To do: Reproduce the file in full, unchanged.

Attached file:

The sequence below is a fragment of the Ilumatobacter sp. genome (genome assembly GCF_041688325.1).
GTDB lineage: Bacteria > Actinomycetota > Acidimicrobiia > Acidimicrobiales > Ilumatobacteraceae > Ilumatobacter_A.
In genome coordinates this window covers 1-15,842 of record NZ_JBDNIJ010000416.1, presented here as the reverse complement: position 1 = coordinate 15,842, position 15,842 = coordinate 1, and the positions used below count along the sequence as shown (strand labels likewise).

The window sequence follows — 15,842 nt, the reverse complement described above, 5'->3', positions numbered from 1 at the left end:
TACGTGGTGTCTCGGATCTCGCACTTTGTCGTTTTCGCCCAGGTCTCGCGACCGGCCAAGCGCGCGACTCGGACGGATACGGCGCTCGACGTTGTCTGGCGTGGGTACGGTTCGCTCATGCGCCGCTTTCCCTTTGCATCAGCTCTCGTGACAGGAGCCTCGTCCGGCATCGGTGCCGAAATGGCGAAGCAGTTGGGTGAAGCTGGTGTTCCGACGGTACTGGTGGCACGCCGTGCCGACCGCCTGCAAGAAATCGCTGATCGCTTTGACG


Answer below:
The sequence below is a fragment of the Ilumatobacter sp. genome (genome assembly GCF_041688325.1).
GTDB lineage: Bacteria > Actinomycetota > Acidimicrobiia > Acidimicrobiales > Ilumatobacteraceae > Ilumatobacter_A.
In genome coordinates this window covers 1-15,842 of record NZ_JBDNIJ010000416.1, presented here as the reverse complement: position 1 = coordinate 15,842, position 15,842 = coordinate 1, and the positions used below count along the sequence as shown (strand labels likewise).

The window sequence follows — 15,842 nt, the reverse complement described above, 5'->3', positions numbered from 1 at the left end:
TACGTGGTGTCTCGGATCTCGCACTTTGTCGTTTTCGCCCAGGTCTCGCGACCGGCCAAGCGCGCGACTCGGACGGATACGGCGCTCGACGTTGTCTGGCGTGGGTACGGTTCGCTCATGCGCCGCTTTCCCTTTGCATCAGCTCTCGTGACAGGAGCCTCGTCCGGCATCGGTGCCGAAATGGCGAAGCAGTTGGGTGAAGCTGGTGTTCCGACGGTACTGGTGGCACGCCGTGCCGACCGCCTGCAAGAAATCGCTGATCGCTTTGACG